Precision Profits is for risk-tolerant investors who are able to stomach losing 100% on some trades. We don’t frequently lose that. But more often than not, if a position is a loser, it’s a 100% loser — and that’s on purpose. We generally hold positions to the bitter end because on more than one occasion we’ve seen a position that is down sharply in the final days of trading quickly reverse course and give us a profit. We will gladly take a few 100% losers when we have a long string of 100%, 150%, 200% or more gains.

    The 100% losers are part of the game when it comes to options. And our strategy has shown time and again that we can easily absorb those when we’re cranking out such large gains elsewhere over and over again.


  • What is the average holding period?

    In general, a specific trade will last less than two months. Some options will move quickly, maybe because of a certain earnings report that has a history of moving shares. In those situations, you’ll book profits fast, sometimes within weeks or even days. In other cases, we may roll over positions and sell one option in a stock to buy a new one with a later expiration. Shorter-term options cost less and it is usually less expensive to buy three one-month options rather than one three-month option.


  • Should I reinvest my gains?

    In general, we think it’s best if you do not reinvest your gains. With options, there is always the risk that the underlying stock moves sharply against you in a single day and your position suffers a 100% loss. However, as you develop confidence in the service and with trading options in general, you might consider reinvesting a small portion of your overall gains.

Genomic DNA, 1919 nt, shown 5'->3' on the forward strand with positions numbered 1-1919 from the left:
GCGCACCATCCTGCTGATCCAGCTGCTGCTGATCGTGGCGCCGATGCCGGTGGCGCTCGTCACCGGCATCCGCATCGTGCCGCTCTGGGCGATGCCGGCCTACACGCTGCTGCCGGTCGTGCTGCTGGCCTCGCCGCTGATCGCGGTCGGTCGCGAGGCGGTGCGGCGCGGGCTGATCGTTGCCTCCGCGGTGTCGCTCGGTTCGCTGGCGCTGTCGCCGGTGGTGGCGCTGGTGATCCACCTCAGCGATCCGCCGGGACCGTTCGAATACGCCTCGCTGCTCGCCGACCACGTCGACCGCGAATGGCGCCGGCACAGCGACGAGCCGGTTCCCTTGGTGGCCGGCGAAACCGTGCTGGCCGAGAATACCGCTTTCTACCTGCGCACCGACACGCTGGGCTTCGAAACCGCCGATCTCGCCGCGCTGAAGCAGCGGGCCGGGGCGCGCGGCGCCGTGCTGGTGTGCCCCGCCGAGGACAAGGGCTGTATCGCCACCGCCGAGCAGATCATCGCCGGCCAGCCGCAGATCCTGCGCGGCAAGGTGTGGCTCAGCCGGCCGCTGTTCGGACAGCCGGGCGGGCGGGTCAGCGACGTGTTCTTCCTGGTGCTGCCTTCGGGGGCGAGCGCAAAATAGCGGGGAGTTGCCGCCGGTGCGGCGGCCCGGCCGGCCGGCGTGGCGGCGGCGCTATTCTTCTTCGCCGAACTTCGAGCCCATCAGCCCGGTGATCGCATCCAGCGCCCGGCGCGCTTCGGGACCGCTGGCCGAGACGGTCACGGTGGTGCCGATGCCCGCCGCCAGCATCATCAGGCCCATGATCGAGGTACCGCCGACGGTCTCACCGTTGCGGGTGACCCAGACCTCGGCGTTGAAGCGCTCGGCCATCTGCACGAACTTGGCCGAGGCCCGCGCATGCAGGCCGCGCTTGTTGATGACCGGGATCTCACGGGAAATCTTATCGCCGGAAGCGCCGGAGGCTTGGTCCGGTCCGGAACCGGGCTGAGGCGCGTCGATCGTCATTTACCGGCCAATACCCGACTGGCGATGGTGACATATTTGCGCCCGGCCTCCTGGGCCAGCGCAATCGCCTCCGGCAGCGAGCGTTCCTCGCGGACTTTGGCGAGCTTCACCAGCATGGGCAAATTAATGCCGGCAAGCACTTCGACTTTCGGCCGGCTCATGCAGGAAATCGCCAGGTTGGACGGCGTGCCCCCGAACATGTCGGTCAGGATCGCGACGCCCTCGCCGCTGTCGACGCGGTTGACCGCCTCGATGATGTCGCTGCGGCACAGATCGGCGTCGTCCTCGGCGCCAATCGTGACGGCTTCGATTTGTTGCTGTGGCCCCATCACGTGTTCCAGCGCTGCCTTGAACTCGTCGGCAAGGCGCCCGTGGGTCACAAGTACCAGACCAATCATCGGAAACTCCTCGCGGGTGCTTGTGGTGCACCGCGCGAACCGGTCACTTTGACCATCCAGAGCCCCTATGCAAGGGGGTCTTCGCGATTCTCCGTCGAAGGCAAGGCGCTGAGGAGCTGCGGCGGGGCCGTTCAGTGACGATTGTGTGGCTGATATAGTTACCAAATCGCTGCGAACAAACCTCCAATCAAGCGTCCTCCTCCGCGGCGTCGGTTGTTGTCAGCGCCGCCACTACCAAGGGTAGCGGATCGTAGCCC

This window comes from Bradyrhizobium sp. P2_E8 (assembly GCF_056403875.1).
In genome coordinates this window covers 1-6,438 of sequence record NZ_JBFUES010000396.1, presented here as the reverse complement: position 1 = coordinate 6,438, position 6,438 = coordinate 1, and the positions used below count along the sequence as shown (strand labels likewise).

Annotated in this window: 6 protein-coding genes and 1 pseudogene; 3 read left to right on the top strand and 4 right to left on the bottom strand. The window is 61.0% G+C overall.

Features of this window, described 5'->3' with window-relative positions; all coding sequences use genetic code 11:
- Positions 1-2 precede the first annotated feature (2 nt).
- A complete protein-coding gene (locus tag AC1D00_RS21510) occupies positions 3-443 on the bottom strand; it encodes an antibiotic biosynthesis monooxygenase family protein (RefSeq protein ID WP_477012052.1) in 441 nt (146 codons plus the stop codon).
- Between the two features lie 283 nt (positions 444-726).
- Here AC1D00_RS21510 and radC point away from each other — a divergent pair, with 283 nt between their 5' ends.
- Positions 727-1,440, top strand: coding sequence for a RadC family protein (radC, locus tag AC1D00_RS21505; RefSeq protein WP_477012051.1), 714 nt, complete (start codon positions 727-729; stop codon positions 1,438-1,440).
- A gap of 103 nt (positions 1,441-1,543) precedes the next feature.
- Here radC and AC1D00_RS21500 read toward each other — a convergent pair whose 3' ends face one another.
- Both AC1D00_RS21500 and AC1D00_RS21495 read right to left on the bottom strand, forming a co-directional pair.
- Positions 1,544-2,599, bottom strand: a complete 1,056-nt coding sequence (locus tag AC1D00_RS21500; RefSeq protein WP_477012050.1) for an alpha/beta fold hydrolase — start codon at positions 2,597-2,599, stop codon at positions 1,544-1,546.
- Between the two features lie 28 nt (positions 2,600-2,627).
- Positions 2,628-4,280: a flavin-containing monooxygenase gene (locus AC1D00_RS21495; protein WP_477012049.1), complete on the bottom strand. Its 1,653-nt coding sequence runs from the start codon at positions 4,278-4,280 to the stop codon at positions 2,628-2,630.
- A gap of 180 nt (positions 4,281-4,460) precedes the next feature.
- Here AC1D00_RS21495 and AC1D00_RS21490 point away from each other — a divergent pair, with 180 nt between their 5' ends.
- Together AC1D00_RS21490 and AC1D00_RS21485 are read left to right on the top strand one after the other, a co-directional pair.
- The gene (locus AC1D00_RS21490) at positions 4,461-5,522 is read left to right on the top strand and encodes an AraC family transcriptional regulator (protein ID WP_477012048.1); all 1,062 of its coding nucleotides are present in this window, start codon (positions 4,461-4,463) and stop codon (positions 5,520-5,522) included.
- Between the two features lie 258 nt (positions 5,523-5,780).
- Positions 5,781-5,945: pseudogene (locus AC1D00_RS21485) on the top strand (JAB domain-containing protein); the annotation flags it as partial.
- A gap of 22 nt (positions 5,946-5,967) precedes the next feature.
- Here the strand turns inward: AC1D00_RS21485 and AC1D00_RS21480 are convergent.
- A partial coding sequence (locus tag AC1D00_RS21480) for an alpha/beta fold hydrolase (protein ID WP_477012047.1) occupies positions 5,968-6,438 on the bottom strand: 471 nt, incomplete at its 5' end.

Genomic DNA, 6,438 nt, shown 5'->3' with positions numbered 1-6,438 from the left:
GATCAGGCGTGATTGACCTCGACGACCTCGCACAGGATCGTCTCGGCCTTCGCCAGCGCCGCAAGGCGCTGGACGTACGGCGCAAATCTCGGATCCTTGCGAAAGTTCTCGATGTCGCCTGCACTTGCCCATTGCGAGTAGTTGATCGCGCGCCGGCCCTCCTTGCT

• Why don’t you use trailing stop orders?

    Not all brokers allow you to place a trailing stop. More importantly, a trailing stop is calculated using the highest price of your asset while you’re holding it — meaning the trailing stop follows the movement of the option. If the price rises, so does the trailing stop. Since options can swing widely day-to-day, we could get thrown out of a position before we want to.

    A stop-loss order is calculated using your buy price. It’s a fixed point, so we don’t have to worry about it as much if the option begins whipsawing.

    The thing with using any stop is that a temporary turn in the share price may stop out your position, only to see profits continue to rise after it. If we use a standard stop-loss order, it’s because Michael is willing to set the price he wants to sell shares at, while allowing them to fluctuate at any price as long as it remains above our stop-loss.